2020 News Stories
USF students gain literacy teaching skills through virtual tutoring program
by Jessenia Rivera
When Elementary Education major Consuelo Blake began her summer literacy practicum course, she was determined to make an impact in her student’s learning, however she could.
After learning that she would spend four weeks virtually tutoring a student, Blake began her first online session with an attempt to establish a connection with her student on the other end of the screen by welcoming her to a self-decorated classroom in her home and by holding up a sign that read “Welcome Loriel!!”
The goal for Blake, and the other 140 USF students enrolled in the summer course, was to apply what they learned through previous coursework and provide specific reading instruction to their assigned child in order to support their literacy needs.
Jenifer Jasinski Schneider, PhD, lead instructor and professor of literacy studies at USF’s College of Education, says the practicum, which transitioned to an online teaching experience due to the ongoing COVID-19 pandemic, allowed children from five partner schools―Cleveland Elementary, Watergrass Elementary, McKeel Academy, Pepin Academies and the USF Preschool for Creative Learning―to learn new literacy skills and improve upon the skills they had from the start.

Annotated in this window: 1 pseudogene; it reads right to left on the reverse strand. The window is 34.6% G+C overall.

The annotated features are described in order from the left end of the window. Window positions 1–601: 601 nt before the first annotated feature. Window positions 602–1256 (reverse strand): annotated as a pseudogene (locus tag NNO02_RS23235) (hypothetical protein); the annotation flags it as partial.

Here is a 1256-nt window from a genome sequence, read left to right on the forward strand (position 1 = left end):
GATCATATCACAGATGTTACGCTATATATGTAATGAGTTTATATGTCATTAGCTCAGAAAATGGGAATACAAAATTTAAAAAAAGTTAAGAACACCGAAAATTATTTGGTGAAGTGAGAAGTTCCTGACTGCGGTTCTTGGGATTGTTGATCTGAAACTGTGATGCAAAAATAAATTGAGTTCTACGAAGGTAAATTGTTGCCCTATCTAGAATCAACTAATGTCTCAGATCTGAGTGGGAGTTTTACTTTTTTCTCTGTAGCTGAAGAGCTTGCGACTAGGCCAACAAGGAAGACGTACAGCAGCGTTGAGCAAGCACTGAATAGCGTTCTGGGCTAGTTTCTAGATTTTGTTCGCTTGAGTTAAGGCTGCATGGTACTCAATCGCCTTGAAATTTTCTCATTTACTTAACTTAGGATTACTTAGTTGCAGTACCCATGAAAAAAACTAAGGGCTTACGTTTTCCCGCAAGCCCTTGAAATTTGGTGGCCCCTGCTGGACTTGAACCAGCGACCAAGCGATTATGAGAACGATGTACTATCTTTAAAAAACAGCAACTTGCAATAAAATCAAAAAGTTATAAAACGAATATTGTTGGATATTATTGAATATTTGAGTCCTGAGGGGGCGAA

“In the first week of the practicum, the preservice teachers administered literacy assessments and interest inventories to determine what each child could do,” Dr. Schneider said. “Students then had to teach right at the point of where a child could go next and also plan based on the child’s interest.”
It took a few virtual meetings for Blake to discover that her student loves cheerleading, wants to attend USF someday and was more motivated to engage in assignments when beach-like activities took place.
As Blake listened to her student read aloud during a session, she noticed the student read through punctuation, which prompted Blake to create lessons that targeted her student's learning needs.
“We worked together on fluency, paying attention to question marks and speaking how the character would,” Blake said. “We practiced with a short book called, ‘Yo! Yes?’ and she had this ‘Aha’ moment when she understood how to read the phrasing with emphasis.”
Each online tutoring session occurred in individual meeting rooms and was one-hour long. The teachers followed a modified literacy schedule that included a morning meeting, reading aloud, guided reading with word study, an educational game and a writing activity. As USF students tutored their children, their course instructors virtually joined the chat room to observe and provide instructional feedback during and after each session.
Despite the challenges that came with the shift to fully online teaching observation, Dr. Schneider shared one positive aspect she found to be beneficial for student educators.
“Last year, we were in large spaces where we didn’t have that closeness,” Dr. Schneider said. “(This year), we were able to watch how a teacher explained letter sounds and if (he or) she was understanding when the child was learning and when the child wasn’t learning. We could tell which teachers were able to adapt and provide appropriate instruction and then jump in and support those teachers that weren’t.”